Hmm, the whole statement is ' "is false when preceded by its quotation" is false when preceded by its quotation.', and it is not preceded by its quotation.
If mathematical details matter, they should be specified (or be clear anyway - e.g. you don't define "real numbers" in a physics paper). Physics can need some domain knowledge, but knowledge alone is completely useless - you need the same general reasoning ability as in mathematics to do anything (both for experimental and theoretical physics).
In fact, many physics problems get solved by reducing them to mathematical problems (that is the physics part) and then solving those mathematical problems (still considered as "solving the physical problem", but purely mathematics)
Add physics to that.
I guess we can answer question 2 under the condition that the majority of humans falls under the definition of conscious, and we don't require 24/7 consciousness from the brain emulation.
I cannot imagine how moving sodium and potassium ions could lead to consciousness if moving electrons cannot.
In addition, I think consciousness is a gradual process. There is no single point in the development of a human where it suddenly gets conscious, and in the same way, there was no conscious child of two non-conscious parents.
"There are a million reasons to learn a foreign language, but it'd be a very costly way to improve rationality."
It is a "free" side-effect if you belong to the 95% of the world population without English as native language.
So much room for improvements in healthcare even without new stuff :).
I think it arises at the point where you did not even consider the alternative. This is a very subjective thing, of course.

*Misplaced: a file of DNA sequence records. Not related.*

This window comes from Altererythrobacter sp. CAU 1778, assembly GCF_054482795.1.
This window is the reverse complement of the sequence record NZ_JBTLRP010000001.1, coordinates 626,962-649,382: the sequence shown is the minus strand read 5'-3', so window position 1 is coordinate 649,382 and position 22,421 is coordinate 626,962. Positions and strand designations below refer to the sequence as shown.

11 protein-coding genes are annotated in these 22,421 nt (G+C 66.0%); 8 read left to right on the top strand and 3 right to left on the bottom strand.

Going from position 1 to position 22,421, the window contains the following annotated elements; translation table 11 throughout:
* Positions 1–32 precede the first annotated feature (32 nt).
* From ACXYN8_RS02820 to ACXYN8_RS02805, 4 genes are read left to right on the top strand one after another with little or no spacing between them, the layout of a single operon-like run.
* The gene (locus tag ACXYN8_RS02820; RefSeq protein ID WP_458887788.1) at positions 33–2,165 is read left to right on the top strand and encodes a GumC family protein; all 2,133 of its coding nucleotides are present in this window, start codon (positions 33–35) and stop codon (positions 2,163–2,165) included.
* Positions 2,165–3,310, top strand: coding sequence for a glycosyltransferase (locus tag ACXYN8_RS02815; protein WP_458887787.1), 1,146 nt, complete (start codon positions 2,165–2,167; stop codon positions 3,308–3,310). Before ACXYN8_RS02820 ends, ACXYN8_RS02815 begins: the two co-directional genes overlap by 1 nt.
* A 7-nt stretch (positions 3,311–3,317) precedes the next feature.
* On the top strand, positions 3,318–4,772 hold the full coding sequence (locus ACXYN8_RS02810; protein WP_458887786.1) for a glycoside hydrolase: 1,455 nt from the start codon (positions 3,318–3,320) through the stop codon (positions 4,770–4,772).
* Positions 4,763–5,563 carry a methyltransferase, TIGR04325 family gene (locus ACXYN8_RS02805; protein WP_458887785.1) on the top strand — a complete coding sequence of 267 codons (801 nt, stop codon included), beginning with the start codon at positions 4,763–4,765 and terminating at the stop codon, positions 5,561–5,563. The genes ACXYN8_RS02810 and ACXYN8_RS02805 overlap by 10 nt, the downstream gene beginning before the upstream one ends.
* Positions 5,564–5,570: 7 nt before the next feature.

If the probability of the actual outcome was really negligible (with a perfect evaluation by the prediction-maker), this should not influence the evaluation of predictions in a significant way. If the probability was significant, it is likely that the prediction-maker considered it. If not, count it as false.
I think (5.) can give a significant difference (together with 1 and 2 - I would not expect so much trouble from 3 and 4). Imagine a series of 4 statements, where the last three basically require the first one. If all 4 are correct, it is easy to check every single statement, giving 4 correct predictions. But if the first one is wrong - and the others have to be wrong as consequence - Kurzweil might count the whole block as one wrong prediction.
For predictions judged by multiple volunteers, it might be interesting to check how much they deviate from each other. This gives some insight how important (1.) to (3.) are. satt looked at that, but I don't know which conclusion we can draw from that.
That might sound weird, but do we have any evidence that our time follows the standard numbers (or a continuous version of them) only? Is it even possible to get such evidence?
Maybe our turing machine (looking for contradictions in PA) stops at -2* - "we" cannot see it, as "we" are on the standard numbers only, experiencing only effects of previous standard numbers.